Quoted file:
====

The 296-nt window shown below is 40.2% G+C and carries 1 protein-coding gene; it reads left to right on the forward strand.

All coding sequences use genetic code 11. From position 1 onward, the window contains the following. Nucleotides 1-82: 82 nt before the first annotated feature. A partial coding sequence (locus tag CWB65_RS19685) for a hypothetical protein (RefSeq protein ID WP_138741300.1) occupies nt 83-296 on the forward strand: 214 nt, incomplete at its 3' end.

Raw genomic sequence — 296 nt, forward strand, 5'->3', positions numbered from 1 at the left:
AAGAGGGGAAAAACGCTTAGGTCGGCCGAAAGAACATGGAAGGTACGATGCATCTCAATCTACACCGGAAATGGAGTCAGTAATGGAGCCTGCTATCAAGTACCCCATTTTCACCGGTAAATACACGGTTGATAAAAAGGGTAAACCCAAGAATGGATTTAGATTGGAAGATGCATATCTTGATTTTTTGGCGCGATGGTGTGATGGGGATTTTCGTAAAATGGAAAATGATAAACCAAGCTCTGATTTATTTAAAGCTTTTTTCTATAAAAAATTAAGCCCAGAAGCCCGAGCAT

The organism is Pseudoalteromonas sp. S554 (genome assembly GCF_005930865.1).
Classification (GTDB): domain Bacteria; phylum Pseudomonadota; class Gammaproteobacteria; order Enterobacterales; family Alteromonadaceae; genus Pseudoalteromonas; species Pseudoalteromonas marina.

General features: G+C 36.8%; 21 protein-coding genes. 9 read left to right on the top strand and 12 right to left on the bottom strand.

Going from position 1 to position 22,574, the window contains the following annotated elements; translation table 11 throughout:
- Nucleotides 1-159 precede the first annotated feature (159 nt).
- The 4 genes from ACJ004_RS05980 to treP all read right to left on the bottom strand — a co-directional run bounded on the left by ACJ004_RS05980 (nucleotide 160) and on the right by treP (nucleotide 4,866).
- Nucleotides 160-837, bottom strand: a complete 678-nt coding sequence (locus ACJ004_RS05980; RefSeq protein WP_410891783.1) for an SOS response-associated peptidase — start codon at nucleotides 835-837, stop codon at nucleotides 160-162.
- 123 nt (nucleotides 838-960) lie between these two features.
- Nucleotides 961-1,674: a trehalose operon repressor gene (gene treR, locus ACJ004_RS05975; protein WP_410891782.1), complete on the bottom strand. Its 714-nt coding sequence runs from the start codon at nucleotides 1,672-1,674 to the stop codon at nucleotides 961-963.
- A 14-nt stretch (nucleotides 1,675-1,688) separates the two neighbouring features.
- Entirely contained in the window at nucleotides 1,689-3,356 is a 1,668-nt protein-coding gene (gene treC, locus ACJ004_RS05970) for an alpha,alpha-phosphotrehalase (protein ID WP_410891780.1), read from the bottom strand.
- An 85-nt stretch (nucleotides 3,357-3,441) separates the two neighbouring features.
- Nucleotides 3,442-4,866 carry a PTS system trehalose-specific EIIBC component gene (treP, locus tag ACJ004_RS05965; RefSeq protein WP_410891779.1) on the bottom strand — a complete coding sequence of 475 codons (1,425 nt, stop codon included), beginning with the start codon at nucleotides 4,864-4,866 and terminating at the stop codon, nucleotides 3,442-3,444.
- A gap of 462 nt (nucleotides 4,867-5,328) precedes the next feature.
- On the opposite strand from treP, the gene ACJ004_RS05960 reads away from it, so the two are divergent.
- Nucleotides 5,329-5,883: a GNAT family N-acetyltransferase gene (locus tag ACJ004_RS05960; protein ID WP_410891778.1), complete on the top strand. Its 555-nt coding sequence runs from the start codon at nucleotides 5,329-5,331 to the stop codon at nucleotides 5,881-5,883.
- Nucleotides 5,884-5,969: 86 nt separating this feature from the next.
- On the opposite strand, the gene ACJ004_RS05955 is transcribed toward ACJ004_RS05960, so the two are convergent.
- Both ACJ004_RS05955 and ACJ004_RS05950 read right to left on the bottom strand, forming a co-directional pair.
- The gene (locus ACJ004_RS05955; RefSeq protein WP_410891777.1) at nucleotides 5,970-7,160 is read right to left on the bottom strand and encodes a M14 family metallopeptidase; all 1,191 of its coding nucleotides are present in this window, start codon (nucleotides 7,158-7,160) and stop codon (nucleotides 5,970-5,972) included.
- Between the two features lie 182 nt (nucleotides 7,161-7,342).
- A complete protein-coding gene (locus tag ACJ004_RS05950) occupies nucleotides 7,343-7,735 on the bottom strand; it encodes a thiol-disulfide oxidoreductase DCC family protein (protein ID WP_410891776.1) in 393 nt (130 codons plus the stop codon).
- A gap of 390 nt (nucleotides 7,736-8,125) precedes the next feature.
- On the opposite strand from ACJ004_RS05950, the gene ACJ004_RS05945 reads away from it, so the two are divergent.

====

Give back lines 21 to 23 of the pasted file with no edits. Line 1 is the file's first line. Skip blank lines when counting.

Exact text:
- Nucleotides 5,884-5,969: 86 nt separating this feature from the next.
- On the opposite strand, the gene ACJ004_RS05955 is transcribed toward ACJ004_RS05960, so the two are convergent.
- Both ACJ004_RS05955 and ACJ004_RS05950 read right to left on the bottom strand, forming a co-directional pair.